A Journal Of An Indian Captivity During Pontiac’s Rebellion In The Year 1763, By Mr John Rutherfurd, Afterward Captain, 42nd Highland Regiment


When the evening came I lay down as usual upon my bear skin to sleep, putting off all my ornaments: wampum, silver bracelets, collar, etc. About the middle of the night when I guessed that the family were all fast asleep, I crawled out of the hut on all fours. When I was outside, I stood at the door for five minutes to hear if they were stirring, but as everything was still I thought this was my time to set off, which I did as fast as my feet could carry me, directly to the woods. I had no other clothes than my shirt, not even daring to put on a pair of moccasins to save my feet, for if the family had happened to awake, they would immediately have come after me; and if they had found me dressed, they would not be long in discovering my intention.

In all my life I never saw such a night of rain, thunder, and lightning. It was so dark, and the woods were so thick and full of briars and thorns, that I was very much retarded in my progress. I could scarcely make more than a mile in an hour. I therefore resolved upon a new method, and quitting the woods I went to the river which was hard by, in which I thought I could walk with the water up to my chin, so that the Indians on the road could not see me. This plan would have succeeded had I had more time, but I had yet four miles to go before I could reach the Frenchman, and was in danger of being surprised by daylight.

I therefore resolved to take to the woods again, but I was within an ace of being prevented, for just as I was going ashore I saw two Indians with their guns, in close conference. They passed by on the road within twenty yards of me. Fortunately there was an old tree which had fallen into the river close by me, behind which I immediately squatted; but I could not conceal myself altogether, so that they must have seen me had they looked that way. If they had observed me, I never would have gotten out of that spot alive. I knew this and was in dreadful apprehension, as several soldiers attempting to escape were caught, scalped, and tomahawked on the spot. But these Indians, fortunately for me, were engaged in earnest discourse, and were returning from a feast a little intoxicated. I saw them go into a little French house about one hundred yards from me. I immediately ran to the thicket, making as little noise as possible; and to prevent the whiteness of my skin from discovering me to the Indians I rubbed myself all over with black moss and mire.

Thus pursuing my journey in fear and hope, starting at every rustling among the leaves and often mistaking trees for Indians, I at last arrived at the place where I thought the Frenchman would be waiting with the canoe, but could not find him. I ventured to call out in a low voice, but nobody answered. I then began to exclaim against the perfidy of the Frenchman, who, in my desperate situation, I thought had deceived me. Being much exhausted with fatigue, I sat down to rest, hardly knowing what I did. My thoughts were occupied about the Frenchman who, upon reflection, I thought would not be such a coward as to abandon me when he knew that I had to go through the most dangerous part of the enterprise myself. I considered, likewise, that it was to his interest to carry out our agreement. Recollecting myself a little and looking around me, I discovered what my anxiety had made me overlook, that I was about a quarter of a mile higher up the river than the place we had appointed.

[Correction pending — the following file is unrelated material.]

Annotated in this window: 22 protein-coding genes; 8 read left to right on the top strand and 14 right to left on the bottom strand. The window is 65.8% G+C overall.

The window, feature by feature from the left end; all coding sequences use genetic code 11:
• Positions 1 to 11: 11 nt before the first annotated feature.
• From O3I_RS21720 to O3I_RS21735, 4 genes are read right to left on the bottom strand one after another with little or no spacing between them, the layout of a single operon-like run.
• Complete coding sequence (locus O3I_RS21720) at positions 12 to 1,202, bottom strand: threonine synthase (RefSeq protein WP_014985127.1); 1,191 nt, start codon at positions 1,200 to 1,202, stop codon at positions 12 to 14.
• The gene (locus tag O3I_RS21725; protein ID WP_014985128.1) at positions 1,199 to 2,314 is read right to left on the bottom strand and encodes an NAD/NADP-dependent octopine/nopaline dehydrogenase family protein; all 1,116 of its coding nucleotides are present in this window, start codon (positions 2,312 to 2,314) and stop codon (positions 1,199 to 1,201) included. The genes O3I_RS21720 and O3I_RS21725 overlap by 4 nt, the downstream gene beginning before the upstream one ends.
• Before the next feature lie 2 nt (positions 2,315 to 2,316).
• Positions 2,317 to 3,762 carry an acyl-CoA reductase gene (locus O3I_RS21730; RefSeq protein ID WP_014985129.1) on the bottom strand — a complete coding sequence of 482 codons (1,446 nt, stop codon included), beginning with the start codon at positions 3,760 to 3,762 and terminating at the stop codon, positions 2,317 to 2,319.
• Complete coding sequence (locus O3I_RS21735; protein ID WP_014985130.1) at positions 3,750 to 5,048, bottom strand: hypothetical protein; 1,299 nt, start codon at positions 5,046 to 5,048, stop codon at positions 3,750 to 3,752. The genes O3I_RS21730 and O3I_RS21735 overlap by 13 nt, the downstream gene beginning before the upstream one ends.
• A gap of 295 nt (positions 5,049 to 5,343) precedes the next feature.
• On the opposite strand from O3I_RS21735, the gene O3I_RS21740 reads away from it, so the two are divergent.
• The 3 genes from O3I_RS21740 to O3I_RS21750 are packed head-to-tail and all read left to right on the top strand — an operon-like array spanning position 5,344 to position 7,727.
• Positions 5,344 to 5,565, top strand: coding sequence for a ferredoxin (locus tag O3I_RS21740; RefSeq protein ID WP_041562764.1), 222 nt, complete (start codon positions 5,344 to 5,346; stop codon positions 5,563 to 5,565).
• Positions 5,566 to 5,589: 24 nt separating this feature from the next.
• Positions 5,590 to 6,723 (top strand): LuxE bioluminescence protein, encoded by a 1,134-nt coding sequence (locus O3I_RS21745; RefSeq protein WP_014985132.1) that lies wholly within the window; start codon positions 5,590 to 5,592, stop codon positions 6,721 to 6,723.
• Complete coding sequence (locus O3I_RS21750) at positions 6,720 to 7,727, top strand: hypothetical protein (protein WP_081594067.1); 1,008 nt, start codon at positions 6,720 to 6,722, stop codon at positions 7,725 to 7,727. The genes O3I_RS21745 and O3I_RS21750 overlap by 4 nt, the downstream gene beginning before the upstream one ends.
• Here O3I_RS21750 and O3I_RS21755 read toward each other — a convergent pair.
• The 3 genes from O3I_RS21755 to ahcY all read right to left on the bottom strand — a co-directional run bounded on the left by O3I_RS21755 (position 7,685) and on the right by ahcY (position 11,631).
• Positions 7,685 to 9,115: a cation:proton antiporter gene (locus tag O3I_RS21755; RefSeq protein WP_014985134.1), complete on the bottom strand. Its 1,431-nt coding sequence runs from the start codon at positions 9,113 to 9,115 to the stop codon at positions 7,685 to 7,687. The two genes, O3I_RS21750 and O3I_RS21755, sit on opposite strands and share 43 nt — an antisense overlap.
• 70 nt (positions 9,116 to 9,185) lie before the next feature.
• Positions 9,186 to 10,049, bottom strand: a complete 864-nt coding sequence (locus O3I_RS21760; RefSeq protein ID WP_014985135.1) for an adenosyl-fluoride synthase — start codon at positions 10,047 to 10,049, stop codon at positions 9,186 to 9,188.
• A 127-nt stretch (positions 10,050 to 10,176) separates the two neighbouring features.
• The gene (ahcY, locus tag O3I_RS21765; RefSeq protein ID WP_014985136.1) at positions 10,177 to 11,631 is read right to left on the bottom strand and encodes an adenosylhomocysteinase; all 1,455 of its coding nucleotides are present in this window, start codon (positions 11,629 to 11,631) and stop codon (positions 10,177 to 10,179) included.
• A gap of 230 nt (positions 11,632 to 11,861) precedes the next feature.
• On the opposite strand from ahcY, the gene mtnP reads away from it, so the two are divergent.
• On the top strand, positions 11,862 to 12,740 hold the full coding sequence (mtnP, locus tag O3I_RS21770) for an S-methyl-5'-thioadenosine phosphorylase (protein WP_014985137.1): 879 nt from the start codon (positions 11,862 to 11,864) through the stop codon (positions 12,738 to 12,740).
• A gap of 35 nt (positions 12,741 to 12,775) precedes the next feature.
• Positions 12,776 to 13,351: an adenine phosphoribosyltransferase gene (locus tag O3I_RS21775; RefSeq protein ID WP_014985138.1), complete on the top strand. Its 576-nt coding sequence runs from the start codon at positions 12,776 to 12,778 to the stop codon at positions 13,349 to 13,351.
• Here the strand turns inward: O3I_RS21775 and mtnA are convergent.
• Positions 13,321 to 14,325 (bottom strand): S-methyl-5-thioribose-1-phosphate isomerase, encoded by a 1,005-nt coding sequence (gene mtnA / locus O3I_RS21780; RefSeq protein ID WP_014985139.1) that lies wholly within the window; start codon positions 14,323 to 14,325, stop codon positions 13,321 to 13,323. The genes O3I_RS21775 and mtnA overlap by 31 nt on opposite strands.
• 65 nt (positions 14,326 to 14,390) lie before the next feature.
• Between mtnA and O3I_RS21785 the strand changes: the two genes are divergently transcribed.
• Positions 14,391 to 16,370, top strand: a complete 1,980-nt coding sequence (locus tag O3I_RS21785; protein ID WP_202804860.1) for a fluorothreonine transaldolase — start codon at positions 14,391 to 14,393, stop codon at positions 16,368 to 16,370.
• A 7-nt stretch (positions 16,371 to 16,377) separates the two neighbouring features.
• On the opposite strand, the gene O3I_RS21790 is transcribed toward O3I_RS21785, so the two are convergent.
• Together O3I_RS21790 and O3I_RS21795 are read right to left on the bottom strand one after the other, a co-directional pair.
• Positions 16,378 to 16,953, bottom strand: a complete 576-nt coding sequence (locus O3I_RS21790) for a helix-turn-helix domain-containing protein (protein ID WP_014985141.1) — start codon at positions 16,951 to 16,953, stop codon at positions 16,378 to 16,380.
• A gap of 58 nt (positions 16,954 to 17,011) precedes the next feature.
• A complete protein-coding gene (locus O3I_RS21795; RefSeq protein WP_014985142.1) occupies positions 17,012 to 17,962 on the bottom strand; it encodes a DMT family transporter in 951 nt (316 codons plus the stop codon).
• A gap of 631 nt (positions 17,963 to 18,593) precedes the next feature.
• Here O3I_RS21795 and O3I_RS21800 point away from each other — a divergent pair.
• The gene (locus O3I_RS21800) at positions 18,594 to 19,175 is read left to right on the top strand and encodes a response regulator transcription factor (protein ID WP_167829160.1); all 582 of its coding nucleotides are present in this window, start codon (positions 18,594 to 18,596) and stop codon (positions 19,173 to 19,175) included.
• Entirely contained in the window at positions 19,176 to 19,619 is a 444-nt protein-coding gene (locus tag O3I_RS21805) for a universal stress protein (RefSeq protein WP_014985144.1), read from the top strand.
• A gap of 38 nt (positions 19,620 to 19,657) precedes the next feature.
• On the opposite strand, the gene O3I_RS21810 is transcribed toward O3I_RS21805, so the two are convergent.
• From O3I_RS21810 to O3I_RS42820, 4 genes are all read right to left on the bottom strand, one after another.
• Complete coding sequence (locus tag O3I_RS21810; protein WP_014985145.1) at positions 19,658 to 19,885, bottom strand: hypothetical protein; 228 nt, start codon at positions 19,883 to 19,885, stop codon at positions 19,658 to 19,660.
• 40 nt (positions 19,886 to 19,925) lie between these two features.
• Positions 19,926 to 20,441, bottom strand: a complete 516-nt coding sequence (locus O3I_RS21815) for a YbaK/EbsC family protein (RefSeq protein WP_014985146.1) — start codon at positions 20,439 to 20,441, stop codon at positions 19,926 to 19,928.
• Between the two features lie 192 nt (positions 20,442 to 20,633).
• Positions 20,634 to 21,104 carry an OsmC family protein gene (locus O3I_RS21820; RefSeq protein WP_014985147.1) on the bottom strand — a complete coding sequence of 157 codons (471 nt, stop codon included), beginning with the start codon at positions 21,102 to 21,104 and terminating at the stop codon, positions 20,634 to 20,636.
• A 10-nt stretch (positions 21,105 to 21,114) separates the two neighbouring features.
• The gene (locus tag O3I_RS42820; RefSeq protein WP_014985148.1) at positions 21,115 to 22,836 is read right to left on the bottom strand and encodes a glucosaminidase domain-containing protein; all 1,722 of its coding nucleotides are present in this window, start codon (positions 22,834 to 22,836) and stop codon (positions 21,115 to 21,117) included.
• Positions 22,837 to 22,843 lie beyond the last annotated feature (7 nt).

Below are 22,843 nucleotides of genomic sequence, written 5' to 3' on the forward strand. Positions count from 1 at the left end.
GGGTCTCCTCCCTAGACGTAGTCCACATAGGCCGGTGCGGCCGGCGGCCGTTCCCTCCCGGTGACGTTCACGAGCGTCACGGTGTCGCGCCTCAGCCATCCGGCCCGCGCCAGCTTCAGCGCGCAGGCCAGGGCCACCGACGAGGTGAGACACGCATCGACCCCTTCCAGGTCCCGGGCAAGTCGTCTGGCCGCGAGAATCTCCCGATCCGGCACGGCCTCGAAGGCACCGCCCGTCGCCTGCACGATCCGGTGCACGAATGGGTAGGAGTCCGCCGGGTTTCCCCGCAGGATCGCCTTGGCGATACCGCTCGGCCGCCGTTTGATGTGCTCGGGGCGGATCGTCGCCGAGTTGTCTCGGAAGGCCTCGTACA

This discovery gave me fresh vigor and spirit. I soon reached the right place, and to my inexpressible joy, I found the man asleep in his canoe. After waking him we embarked and pushed to the middle of the river in order that the current might carry us down. We passed through the middle of the enemy’s camp, making as little noise with our paddles as possible. We could plainly hear them talk, and saw some of them dancing and singing at a feast around a fire. About an hour before day-break we arrived on board a ship lying opposite to Detroit.

Then it was that I was agitated in a manner I had never before experienced. It would be in vain to attempt to give an idea of my feelings on this occasion. In the morning I went to the fort, where my friends were overjoyed to see me, although I cut a very odd figure among civilized people. The whole town, inhabitants as well as the garrison, turned out to see me. My appearance was sufficient to excite their pity as well as their laughter. I had on nothing but an old greasy, painted shirt, my face was painted red, black, and green, my hair had been cut off, and my body was black with the moss I had put on. My thighs and legs were so torn by the briars and thorns and so affected by the poisoned vines that they were swollen as big as any grenadier’s in His Majesty’s service.

Monsieur Boileau went home as soon as he had put me on board the ship, fearing that if he did otherwise he would be suspected of having aided me in my escape, and this was the last sight I had of him. Mr. Sterling, by my order, gave him goods to the value of £23 which, with the £39 10 s . given by Monsieur Cuillerier when he bought me (of which scarcely any was returned when I was retaken), amounted to £62 10 s . Pennsylvania currency, which is equal to £39 sterling.